Really interesting topic Oli!
  • Oct 25 2011: i think it has its ups and downs.for example flying out of their own country for better living gives you the idea that they are doing this for personal gains.but if the individual outside the country has families that he/she is supporting inside that country then he/she is technically helping that country in a way,with their remittances while giving more economic power to the country that he/she is in.this happens everyday here in the philippines and by this events overseas filipino workers arent really helping our country but country that they are working for.im not saying that there is something wrong with that but i think if youre a filipino then the philippines goes first on your list.the same with other countries too.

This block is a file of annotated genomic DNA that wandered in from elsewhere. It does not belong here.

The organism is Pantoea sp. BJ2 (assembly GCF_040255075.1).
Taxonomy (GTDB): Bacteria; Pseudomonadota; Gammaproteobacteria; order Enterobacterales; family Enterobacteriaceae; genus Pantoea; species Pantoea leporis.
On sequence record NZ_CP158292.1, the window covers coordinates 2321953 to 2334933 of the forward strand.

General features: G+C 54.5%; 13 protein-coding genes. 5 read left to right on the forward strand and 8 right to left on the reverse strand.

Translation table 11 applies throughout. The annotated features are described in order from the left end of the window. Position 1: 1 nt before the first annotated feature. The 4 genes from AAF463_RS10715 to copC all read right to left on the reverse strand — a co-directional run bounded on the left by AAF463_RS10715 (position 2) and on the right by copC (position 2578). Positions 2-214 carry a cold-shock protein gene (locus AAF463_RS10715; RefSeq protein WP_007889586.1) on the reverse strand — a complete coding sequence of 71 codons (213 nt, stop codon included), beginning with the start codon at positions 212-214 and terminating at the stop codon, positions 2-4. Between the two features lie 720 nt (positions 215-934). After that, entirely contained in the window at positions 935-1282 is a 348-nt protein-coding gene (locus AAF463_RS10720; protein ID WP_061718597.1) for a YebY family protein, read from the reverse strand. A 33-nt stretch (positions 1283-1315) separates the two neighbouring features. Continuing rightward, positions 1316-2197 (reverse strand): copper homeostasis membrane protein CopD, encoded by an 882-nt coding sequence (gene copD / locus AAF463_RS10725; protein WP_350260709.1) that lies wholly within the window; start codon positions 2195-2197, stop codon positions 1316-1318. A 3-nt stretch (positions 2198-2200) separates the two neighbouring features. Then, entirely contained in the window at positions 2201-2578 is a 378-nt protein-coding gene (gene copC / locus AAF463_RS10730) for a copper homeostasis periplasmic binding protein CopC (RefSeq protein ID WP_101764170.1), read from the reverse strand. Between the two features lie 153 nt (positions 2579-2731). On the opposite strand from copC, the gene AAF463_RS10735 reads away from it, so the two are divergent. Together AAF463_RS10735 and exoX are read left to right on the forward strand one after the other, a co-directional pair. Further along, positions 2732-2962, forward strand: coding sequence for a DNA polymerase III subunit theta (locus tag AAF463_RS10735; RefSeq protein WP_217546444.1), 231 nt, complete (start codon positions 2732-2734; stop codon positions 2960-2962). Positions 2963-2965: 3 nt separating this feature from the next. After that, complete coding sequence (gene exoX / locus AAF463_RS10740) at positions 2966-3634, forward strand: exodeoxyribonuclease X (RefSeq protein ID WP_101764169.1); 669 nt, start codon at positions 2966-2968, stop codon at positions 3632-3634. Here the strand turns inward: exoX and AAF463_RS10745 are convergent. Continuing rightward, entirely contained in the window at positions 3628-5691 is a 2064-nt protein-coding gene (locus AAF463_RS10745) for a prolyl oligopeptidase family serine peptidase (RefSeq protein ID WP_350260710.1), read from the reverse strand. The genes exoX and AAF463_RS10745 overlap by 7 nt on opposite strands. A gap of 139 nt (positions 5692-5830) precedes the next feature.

• thumb
    Oct 24 2011: Hello Oli,

    I'm trying to understand how an organized Diaspora can help Africa? I mean when people leave their roots for a better life, it's usually not in the name of a continent. It's to make a better life for their families. A truly noble but individual decision. It's been my experience that once things get "organized" the original meaning gets lost. I think that Diaspora is a natural progression that has been a part of development throughout history.
    • Oct 30 2011: Hi,
      It's a good remarks.
      For some people you're true. (I will only talk about first and second generation of immigrant) But I think that for a good part of the immigrant which came in the west for studying or for political reason are not in a denigration of their origin. They left their country because it was a necessity, political issue, unstable economy...

      As the first or second generation grew up socially and had a stable life in the west a good part of them are interested by the country where they come from, because they let a part of their family and the culture which define them self.